The following is an excerpt from a recent Orcam Investment Research piece:
Thoughts on the “Great Rotation”
It’s been difficult to escape discussion about the “great rotation” in recent weeks. In case you’ve been hiding underneath a rock, the idea of the “great rotation” is that investors are presently in the process of “rotating” out of bonds and into stocks. There are three big misunderstandings being made behind this thesis:
- First, investors don’t “rotate” out of stocks and into bonds.
- Second, the end of the bond bull implies an end to easy Fed policy.
- Third, the bond bull has been weaker than most presume.
The first point is a very fundamental fact about secondary markets. We must understand that all securities issued are always held by someone. There is no such thing as “getting out of” stocks or bonds. You can sell to someone else who exchanges you their cash position, but in the aggregate there is no such thing as “getting out of” stocks and moving into bonds. All securities issued are always held by someone. It’s better to think of money as moving through securities and not into them.
Ultimately, what determines the price of these securities is the desire of the buyers and sellers to acquire or dispose of those securities. But the idea of a “great rotation” is a great misnomer. It implies something similar to switching from Makers Mark to Jim Beam as your preferred form of whiskey.* But stocks and bonds are not consumer products that we can switch in and out of. They are savings vehicles issued as liabilities of the entities who issue them and they are always held until retired.
The second point revolves around the idea that government bonds are no longer an attractive asset class. This might make sense were it not for such an accommodative Fed policy. Ultimately, Treasury Bond prices are pegged to economic conditions and the Fed’s perception of economic conditions. Bond traders will adjust their holdings of Treasury bonds based on their perception of future Fed policy. But future Fed policy is contingent upon future economic conditions.
Thus far, the Fed has been very clear about future policy due to the continuing weak economic environment. They will not ease off the accommodative pedal until they see 6% unemployment. That means we’re staring at a 0% Fed Funds Rate for the foreseeable future. Since long rates are an extension of short rates I wouldn’t expect huge deviations in t-bond prices unless we see a roaring economy in the coming years (IF we see a roaring economy at all). And while I’ve long been optimistic about the economy I would not peg high odds on the sort of growth that would lead to 6% unemployment in the coming 12-18 months.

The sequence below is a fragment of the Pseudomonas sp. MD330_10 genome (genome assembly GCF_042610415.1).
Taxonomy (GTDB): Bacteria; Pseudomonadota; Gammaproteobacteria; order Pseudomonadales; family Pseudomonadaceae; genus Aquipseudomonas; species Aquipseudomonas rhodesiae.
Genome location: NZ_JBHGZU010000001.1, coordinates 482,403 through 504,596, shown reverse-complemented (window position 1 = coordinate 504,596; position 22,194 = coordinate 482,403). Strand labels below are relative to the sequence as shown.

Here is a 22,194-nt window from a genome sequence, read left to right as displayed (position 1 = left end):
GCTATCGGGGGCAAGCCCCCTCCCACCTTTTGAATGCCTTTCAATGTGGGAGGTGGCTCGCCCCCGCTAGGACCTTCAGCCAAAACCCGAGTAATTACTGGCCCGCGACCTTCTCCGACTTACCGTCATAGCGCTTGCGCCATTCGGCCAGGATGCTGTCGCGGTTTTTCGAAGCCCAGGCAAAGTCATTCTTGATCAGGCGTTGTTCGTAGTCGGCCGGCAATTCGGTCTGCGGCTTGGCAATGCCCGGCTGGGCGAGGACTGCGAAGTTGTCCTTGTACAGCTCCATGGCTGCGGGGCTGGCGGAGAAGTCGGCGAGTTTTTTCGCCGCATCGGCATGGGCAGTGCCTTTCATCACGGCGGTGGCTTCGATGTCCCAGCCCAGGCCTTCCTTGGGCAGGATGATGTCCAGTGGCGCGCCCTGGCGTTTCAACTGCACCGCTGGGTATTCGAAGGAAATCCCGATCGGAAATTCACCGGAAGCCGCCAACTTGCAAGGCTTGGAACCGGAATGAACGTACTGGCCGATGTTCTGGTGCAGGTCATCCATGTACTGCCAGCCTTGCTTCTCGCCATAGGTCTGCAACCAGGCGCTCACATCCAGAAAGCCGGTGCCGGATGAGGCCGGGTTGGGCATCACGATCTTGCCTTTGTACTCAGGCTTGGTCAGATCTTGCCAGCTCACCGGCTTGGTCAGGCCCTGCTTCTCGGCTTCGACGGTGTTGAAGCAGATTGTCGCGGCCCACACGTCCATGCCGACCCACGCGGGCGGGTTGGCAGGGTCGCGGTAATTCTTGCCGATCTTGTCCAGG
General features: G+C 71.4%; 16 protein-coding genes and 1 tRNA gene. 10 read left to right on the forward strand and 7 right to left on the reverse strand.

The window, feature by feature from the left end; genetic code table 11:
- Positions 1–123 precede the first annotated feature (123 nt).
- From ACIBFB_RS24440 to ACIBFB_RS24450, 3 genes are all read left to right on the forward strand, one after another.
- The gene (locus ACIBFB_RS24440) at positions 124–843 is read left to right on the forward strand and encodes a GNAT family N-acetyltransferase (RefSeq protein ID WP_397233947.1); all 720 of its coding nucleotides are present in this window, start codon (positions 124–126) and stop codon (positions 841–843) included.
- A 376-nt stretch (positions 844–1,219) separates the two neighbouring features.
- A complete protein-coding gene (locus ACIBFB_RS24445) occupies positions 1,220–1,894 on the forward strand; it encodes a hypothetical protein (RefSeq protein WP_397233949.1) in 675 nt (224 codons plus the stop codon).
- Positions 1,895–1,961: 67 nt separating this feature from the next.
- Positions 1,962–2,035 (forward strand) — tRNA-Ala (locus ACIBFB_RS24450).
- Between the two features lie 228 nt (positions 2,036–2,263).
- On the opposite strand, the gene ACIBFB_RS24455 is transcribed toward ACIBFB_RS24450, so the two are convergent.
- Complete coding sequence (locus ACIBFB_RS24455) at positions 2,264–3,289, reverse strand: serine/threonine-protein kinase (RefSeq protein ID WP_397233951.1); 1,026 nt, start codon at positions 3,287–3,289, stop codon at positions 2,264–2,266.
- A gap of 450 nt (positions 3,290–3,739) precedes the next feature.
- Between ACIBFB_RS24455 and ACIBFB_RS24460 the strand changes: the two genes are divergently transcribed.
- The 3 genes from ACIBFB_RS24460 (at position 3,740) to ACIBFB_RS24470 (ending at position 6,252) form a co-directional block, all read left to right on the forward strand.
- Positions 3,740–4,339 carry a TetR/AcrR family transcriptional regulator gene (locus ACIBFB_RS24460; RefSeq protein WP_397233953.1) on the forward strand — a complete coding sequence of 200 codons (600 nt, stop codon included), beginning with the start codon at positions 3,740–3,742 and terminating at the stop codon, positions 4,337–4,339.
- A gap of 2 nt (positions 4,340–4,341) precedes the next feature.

It’s also helpful to put this into perspective by looking at the current guesses of those bond traders trying to front run the Fed. At present the Fed Funds Futures curve is much steeper than it was just a few weeks ago (see figure 1). Traders are now pricing in a rate hike as soon as early 2015. I think this is probably optimistic.
(Figure 1 – via Orcam Investment Research)
The risks to the US economy will remain many in the coming years as the Balance Sheet Recession lingers and government spending slows. It’s also highly unlikely that the unemployment rate will drop below 6% before 2015. That likely means the bond market is overly optimistic about future rate hikes and we’re likely to see that curve shift to a flatter position.
Lastly, I think it’s important to keep the bond bull market in perspective. Since 1928 the average annual return on Treasury Bonds was 5.4%. Meanwhile, the trailing 10 year returns on Treasury Bonds has been 5.76%. In other words, the recent returns have been far lower than most presume and much more in-line with the average annual return. While it wouldn’t be surprising to see this rate of return revert further to the mean I think it’s a stretch to imply that the bond market is as deeply into “bubble” territory as we constantly hear about.
(Figure 2 – via Orcam Investment Research)
In sum, I think it’s important not to get too caught up in these dramatic sort of concepts that imply we are presently in the middle of some sort of paradigm shift. Bonds aren’t going away. They’re not going to become a less important part of people’s portfolios. Investors aren’t “getting out” of bonds. And while the next 10 years are not likely to be as favorable to bonds as the last 10 years I wouldn’t fall victim to the idea that you need to dramatically shift your portfolio to account for what sounds more like a marketing ploy than sound advice.
* While we are not in the business of providing specific investment advice to clients, we would highly recommend against ever making this “rotation”.
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